As a law school graduate, my passion has always been to advocate for those who often struggle to afford legal representation. I pursued my undergraduate degree at Florida State University, majoring in History with a focus on Politics and Women’s History. After college, I took a detour from the conventional path to law school, exploring various jobs and cities, ultimately landing in Albuquerque, New Mexico. My diverse work experiences, including writing for a weekly newspaper and assisting a union organizer, allowed me to gain a deeper understanding of the challenges our clients face.
My inspiration to attend law school was ignited during jury duty, where I was fascinated by the legal process and concerned about the lack of explanation provided to those most impacted. My experiences with the union further highlighted the need for dedicated legal support for marginalized communities.
Although I initially aspired to be a labor lawyer, my career took a different turn as I found more direct ways to help those in need. I have worked as a Guardian ad Litem for abused children, ensuring they received the necessary services to thrive and feel safe. I also represented domestic violence survivors seeking protection orders and served as Director of Operations and General Counsel at Washington, D.C.’s largest homeless shelter, providing transitional housing for survivors of domestic abuse, sexual assault, and trafficking.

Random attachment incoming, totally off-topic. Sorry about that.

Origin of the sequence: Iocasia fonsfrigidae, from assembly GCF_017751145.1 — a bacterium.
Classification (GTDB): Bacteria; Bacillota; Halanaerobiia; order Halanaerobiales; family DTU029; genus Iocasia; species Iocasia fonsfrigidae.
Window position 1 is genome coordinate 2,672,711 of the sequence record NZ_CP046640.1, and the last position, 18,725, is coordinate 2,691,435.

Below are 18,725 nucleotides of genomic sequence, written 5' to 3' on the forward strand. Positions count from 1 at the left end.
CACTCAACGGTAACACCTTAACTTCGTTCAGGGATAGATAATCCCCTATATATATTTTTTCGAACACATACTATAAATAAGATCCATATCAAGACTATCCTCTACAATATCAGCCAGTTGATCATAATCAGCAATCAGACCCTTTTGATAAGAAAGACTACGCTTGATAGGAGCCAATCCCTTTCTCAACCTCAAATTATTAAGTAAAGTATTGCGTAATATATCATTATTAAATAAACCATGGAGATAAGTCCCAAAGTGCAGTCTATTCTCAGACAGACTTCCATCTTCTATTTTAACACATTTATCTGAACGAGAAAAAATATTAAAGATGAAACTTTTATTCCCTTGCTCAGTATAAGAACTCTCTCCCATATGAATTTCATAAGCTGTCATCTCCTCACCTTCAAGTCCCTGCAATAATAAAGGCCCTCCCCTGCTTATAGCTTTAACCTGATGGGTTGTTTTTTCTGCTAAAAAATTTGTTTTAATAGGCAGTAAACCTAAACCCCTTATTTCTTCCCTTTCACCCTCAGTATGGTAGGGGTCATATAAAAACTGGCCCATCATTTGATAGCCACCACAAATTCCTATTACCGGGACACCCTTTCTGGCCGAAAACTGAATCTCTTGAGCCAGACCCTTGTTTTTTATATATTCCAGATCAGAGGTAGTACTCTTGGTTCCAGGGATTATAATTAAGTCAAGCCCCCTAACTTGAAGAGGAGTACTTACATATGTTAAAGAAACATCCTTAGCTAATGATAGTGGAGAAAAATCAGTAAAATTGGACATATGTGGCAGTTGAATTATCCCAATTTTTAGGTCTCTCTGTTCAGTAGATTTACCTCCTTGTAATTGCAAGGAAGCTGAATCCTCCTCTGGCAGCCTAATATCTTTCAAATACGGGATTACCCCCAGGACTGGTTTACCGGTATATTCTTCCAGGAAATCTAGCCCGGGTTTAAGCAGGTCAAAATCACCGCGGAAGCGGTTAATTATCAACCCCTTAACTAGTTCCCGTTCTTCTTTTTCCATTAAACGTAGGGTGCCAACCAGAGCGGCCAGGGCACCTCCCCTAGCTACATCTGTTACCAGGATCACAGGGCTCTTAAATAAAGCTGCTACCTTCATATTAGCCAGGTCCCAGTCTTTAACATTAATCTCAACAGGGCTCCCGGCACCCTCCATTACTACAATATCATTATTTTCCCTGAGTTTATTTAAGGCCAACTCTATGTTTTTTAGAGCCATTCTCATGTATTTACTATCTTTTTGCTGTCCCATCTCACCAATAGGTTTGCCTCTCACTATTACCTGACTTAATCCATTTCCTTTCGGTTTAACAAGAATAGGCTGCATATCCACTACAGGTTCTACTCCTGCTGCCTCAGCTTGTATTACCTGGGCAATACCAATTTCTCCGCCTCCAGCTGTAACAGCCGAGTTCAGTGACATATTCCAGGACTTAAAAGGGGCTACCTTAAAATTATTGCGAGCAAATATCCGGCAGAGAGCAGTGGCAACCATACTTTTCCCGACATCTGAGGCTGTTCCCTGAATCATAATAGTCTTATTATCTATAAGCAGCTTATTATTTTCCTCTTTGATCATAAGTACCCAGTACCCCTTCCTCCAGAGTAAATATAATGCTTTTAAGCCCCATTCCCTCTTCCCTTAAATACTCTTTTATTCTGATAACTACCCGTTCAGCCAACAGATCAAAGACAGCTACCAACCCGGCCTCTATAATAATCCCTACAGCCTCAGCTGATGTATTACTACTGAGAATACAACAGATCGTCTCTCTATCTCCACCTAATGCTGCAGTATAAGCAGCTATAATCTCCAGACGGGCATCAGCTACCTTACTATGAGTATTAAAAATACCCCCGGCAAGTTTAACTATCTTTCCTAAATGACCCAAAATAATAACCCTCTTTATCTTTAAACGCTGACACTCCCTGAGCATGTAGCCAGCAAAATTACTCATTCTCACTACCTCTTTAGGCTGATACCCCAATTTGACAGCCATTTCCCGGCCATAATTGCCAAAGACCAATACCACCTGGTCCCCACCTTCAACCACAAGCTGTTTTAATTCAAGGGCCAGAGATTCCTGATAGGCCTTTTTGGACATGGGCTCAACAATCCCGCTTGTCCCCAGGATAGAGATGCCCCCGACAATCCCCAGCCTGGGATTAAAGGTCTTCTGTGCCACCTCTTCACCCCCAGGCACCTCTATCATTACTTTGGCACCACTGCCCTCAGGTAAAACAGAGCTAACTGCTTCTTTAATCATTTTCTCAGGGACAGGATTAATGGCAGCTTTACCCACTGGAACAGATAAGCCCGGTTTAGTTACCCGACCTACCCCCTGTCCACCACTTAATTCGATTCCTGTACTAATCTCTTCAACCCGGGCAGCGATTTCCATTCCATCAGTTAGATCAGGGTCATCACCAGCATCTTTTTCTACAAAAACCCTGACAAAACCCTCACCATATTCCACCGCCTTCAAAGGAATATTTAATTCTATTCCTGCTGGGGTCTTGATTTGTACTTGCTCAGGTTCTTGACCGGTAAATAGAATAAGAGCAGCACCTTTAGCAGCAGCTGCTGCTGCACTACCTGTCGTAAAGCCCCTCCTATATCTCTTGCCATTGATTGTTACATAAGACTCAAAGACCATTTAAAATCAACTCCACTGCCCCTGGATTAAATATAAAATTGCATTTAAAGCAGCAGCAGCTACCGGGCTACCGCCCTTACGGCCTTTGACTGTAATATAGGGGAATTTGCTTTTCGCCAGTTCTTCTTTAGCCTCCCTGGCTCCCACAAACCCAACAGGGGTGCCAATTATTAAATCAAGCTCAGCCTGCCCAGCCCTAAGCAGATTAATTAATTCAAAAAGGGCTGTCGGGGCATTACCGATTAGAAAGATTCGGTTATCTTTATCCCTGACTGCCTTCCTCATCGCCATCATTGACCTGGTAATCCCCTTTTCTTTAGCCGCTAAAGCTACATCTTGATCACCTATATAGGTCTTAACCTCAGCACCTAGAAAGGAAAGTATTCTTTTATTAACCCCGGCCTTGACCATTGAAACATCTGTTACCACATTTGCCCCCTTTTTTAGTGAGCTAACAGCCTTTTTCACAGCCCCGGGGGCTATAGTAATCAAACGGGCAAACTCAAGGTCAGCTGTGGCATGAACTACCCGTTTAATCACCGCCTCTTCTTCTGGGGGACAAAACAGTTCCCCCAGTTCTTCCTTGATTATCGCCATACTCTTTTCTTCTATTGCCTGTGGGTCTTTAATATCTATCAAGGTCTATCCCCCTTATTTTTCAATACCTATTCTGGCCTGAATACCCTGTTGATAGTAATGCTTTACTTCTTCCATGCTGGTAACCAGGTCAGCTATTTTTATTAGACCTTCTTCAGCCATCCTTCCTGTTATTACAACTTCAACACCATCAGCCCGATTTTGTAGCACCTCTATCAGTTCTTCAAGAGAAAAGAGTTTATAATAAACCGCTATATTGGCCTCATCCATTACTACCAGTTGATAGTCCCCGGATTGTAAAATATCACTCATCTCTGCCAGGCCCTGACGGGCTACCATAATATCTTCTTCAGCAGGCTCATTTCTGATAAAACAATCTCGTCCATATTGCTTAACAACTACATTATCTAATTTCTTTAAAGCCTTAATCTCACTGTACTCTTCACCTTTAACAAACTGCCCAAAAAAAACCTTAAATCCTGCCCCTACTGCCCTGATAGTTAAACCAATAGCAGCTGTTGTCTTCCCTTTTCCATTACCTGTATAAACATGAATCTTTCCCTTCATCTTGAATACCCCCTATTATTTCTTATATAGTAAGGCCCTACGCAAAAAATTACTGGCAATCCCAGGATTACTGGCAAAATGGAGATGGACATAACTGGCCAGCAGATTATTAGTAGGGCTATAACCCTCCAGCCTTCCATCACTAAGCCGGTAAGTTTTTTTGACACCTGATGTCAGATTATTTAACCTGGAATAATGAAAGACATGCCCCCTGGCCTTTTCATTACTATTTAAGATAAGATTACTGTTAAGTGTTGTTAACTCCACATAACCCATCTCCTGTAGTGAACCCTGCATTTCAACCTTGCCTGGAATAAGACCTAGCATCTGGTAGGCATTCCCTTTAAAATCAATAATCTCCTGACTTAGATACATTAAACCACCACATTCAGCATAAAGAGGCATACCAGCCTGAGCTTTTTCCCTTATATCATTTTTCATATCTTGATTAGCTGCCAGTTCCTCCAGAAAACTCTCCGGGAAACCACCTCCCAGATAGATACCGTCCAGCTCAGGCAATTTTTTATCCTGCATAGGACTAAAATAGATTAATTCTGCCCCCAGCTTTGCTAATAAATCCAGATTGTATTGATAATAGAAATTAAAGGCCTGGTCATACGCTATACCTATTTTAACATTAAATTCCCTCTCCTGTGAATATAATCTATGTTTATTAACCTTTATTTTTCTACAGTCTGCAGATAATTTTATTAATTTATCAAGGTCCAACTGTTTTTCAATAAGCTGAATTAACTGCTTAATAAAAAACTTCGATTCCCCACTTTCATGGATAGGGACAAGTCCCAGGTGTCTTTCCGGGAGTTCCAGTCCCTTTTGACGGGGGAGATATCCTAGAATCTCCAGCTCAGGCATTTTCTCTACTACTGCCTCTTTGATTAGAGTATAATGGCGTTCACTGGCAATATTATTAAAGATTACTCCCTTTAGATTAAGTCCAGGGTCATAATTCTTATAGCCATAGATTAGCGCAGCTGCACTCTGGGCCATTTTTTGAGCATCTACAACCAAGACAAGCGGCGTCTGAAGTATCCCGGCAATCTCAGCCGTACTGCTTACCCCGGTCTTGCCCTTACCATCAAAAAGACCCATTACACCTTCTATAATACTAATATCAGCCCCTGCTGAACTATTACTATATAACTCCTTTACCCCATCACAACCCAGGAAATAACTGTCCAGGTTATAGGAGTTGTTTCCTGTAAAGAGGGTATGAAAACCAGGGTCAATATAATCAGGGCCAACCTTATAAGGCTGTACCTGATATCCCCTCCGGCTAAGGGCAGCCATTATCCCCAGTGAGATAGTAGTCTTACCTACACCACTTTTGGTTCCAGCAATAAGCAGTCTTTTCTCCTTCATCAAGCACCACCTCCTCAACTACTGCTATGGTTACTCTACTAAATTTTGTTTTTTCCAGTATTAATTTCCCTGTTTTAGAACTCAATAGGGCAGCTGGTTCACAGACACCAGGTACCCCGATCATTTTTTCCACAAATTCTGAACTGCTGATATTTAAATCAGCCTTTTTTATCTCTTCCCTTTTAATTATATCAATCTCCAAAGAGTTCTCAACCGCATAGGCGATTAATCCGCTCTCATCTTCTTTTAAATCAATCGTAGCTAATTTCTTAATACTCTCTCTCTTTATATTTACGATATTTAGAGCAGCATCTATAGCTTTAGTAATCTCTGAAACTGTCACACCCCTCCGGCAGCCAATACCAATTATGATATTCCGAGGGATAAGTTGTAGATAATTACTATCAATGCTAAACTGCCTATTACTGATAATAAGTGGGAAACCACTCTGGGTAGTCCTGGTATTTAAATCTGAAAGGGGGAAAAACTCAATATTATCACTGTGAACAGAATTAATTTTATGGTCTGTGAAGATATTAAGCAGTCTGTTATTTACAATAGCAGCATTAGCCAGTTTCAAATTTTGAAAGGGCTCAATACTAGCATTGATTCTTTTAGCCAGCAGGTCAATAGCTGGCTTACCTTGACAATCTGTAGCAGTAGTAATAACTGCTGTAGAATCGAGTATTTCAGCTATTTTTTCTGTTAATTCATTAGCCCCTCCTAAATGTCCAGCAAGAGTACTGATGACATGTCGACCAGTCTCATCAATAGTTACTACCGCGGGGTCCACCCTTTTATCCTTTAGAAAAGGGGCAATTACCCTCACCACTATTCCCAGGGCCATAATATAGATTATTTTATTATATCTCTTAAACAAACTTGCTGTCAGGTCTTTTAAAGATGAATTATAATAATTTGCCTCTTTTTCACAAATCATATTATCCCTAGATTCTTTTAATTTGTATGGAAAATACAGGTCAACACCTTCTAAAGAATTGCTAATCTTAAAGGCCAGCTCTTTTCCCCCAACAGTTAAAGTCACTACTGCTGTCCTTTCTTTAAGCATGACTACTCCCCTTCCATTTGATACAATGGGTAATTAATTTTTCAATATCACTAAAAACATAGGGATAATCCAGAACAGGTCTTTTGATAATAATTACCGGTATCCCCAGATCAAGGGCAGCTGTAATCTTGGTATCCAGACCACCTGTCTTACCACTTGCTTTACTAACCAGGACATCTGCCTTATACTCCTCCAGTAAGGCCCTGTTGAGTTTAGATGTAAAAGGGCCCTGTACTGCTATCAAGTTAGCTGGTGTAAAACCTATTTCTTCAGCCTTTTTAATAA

Throughout these experiences and to this day, I have had the honor of representing people with disabilities in Social Security cases. Having represented over a thousand claimants, I find great satisfaction in helping individuals maintain their homes or access essential medical care. My commitment to advocating for the most in need remains the driving force behind my legal career.